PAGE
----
If you had to choose one amendment from the Bill of Rights that most undergirds liberty, which would it be?
I’d probably go with the Second, because guns are freedom sculpted in metal. Even today, with all the restrictions that infringe the people’s right to keep and bear, our ability to shoot back still has our rulers buffaloed. American governments at all levels have every advantage totalitarian governments do, from propaganda and secret police to technology that purports to reveal what their subjects are doing, saying, and even thinking, yet they hesitate to take those final steps that will turn the country into one giant gulag. Why? Because despite their best efforts, too many Americans still cherish their guns.
My March 2008 column "Is Obama Ready for America?" started out: "Some pundits ask whether America is ready for Obama. The much more important question is whether Obama is ready for America and even more important is whether black people can afford Obama." Let's look at this.
Watch and listen to enough TV news shows and you develop a growing awareness and appreciation for the dangers of pasta. No, I'm not talking about danger to the heart, or an elevated cholesterol level or even an expanded waistline. I mean pasta is regarded in some quarters as a weapon for terrorists.
Anyone who loves liberty must have relished the criticism Memorial Day earned this year. Whether at the mainstream Los Angeles Times or alternative websites, Americans increasingly condemn the holiday’s glorification of war as they reject the Empire’s preposterous claim that its aggression defends our freedom.
The good news for tradition-minded sports fans is that Commissioner of Baseball Bud Selig has indicated he is not going to overrule the call by umpire Jim Joyce that cost Detroit pitcher Armando Gallaraga a perfect game Wednesday night. Calls for just such a fiat have come from an undetermined number of baseball fans, a category that may or may not include Sen. Debbie Stabenow and Rep. John Dingell, both of Michigan. Stabenow has called for an executive override of the umpire in the field and Dingell said he would introduce a resolution in the House of Representatives calling for the same. Perhaps that is their idea of constituent service. Or maybe there's a shortage of problems confronting the Congress of the United States.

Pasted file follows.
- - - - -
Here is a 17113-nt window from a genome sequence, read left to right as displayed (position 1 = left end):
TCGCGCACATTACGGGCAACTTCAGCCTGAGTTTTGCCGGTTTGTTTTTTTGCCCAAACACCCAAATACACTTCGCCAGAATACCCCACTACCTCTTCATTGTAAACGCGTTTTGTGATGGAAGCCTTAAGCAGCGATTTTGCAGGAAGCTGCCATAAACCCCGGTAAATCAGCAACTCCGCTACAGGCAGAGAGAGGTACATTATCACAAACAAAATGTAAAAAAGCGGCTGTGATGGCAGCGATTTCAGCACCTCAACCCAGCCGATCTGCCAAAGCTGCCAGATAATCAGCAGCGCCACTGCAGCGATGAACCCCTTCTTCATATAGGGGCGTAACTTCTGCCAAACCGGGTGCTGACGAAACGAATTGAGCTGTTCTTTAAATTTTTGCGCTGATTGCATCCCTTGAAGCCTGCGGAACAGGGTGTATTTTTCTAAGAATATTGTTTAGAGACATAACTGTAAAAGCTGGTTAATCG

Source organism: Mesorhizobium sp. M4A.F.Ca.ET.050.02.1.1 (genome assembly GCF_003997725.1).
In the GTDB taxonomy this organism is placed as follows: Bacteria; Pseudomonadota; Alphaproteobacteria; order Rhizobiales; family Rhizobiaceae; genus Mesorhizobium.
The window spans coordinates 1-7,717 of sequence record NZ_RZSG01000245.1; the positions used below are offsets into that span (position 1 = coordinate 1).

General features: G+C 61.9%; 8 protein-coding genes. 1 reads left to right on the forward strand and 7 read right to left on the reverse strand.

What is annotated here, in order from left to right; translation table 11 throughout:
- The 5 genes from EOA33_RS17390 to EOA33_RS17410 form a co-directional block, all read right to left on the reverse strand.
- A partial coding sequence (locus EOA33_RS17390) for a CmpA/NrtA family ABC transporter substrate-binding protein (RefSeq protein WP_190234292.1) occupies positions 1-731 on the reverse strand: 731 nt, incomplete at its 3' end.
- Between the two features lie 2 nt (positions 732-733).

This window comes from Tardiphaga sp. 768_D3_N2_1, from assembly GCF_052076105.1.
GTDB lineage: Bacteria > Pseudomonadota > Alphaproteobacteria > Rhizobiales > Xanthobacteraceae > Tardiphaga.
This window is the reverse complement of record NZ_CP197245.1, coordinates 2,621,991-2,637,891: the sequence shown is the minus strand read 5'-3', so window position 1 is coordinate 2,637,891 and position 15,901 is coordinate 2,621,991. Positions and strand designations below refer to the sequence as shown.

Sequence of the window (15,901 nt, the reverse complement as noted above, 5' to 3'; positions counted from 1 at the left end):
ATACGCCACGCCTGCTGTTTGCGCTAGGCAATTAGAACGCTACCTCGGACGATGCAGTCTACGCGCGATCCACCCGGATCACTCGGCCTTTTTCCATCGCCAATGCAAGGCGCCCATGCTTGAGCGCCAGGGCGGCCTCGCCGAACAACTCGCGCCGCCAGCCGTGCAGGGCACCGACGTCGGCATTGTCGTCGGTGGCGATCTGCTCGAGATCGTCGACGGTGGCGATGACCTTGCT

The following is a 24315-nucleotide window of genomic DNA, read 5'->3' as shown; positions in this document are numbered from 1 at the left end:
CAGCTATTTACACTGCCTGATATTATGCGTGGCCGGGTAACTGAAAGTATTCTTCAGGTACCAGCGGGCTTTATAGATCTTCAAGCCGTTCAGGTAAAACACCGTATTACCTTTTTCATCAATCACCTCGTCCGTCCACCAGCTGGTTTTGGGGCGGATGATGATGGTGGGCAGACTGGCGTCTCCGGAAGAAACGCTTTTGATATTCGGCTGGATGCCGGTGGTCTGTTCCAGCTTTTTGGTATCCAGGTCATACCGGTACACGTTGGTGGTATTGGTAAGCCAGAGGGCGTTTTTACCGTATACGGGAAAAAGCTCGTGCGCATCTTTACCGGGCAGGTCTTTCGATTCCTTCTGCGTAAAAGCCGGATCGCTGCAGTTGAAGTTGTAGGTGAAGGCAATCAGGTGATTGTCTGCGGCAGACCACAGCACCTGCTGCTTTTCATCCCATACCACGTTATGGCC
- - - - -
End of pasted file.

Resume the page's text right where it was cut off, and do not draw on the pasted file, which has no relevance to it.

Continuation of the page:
In response to the question, “What is to be done?” Or more to the point, ‘What is to be done to save the Republic from the grasp of the Establishment and its drive toward domestic and international socialism?’ Barry Goldwater, in his 1994 book, “The Conscience of a Conservative,” advised:
Rand Paul of Kentucky, U.S. Senate hopeful, is caught up in a swirl of controversy in response to his comments on MSNBC's "Rachel Maddow Show." He has been dishonestly accused of saying he thinks that private businesses have a right to discriminate against black people. Here's a partial transcript of the pertinent question in the interview:
Cardinal Roger Mahony had a simple and supportive message for the tens of thousands of demonstrators in Los Angeles who were protesting against Arizona’s attempt to crackdown on illegal immigrants: “Everyone in God’s eyes is legal.”
On the editorial page of my local newspaper this Memorial Day, there appears a two-panel cartoon. This first panel shows a small boy in summer attire, his baseball cap on backwards as the fashion of the day dictates. The lad, with hot dog and bun on his plate, is standing next to a man at an outdoor grill, busy frying hamburgers and hot dogs.
Retired Supreme Court Justice David Souter defended the court against what he described as “charges of lawmaking and constitutional novelty.” Delivering the commencement address at Harvard University on Thursday, Souter said the criticisms “tend to miss themark” and reflect a “hunger for certainty and control that the fair reading model seems to promise.”